ATLANTA — It’s a growing problem that is impacting our local health care facilities — nurses are being attacked by patients.
Channel 2 Action News first reported on the danger local nurses face in 2019, but a new analysis has found that nurse attacks are on the rise with an average of two nurses being attacked every hour in the United States.
Channel 2 investigative reporter Sophia Choi when through the numbers and found about 57 nurse assaults were reported per day in the second quarter of 2022. That’s more than 1,700 assaults a month.
Over the course of the year, that’s nearly 21,000 nurses attacked.
Channel 2 Action News reported on Sheila Jahn’s arrest in 2018. Jahn, 57, of Marietta, faces half a dozen charges for allegedly assaulting nurses, staff and threatening officers at Wellstar Kennestone Hospital.
Local nurses say attacks on them happen too often.
“A patient punched me in the chest, and I got two broken ribs,” emergency room nurse Terri Sullivan said.
Dr. Joy Edwards with Naturopathic Medicine described a similar attack on her.
“He started punching and flailing and he punched one of the guys and broke his nose, punched me in the chest, knocked me on the floor,” Edwards said.
“She pushed me so, I flew out of the room — literally. She was a very big woman, pushed me and I flew out of the room, and I almost fell,” family nurse practitioner Victoria Randle said.
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A new analysis by Press Ganey — a health care analytics company — found more than two nurses were assaulted every hour in the second quarter of 2022.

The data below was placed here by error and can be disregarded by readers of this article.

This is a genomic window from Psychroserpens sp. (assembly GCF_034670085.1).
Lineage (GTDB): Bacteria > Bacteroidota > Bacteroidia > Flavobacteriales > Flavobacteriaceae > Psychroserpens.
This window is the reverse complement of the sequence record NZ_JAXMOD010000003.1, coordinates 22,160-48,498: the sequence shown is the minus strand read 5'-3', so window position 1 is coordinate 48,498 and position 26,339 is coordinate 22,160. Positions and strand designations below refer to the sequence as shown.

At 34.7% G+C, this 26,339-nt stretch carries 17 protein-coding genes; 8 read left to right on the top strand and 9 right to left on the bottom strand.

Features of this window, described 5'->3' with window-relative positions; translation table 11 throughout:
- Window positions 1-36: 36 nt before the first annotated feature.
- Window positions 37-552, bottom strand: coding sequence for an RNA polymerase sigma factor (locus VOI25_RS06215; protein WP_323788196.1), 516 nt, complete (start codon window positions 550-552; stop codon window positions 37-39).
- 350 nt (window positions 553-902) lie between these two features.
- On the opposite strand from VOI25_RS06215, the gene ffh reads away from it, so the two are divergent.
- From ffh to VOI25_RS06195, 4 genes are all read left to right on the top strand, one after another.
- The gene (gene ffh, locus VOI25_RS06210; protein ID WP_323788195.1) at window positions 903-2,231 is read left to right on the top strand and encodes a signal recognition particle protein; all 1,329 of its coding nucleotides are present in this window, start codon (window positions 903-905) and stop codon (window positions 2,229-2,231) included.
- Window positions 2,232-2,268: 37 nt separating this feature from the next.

Most of the attacks happened in emergency departments and psychiatric units.
“I realize that there are so many more patients with psychological issues nowadays,” Edwards said.
They’re also taking place in pediatric units.
Sullivan helped push for a law that increases the punishment to five to 20 years for assaulting an emergency health care worker in Georgia. She says more needs to be done to stop the violence.
“Being assaulted is not part of the job, plain and simple. It’s never OK to hit a nurse,” Sullivan said.
So what can be done to stop the violence against nurses?
Press Ganey said health care organizations should implement reporting systems for record-keeping and safety, make caregiver safety a core value — and set the expectation that violence on the job is not accepted.
The agency also said health care organizations should also teach the warning signs of violence and de-escalation techniques.
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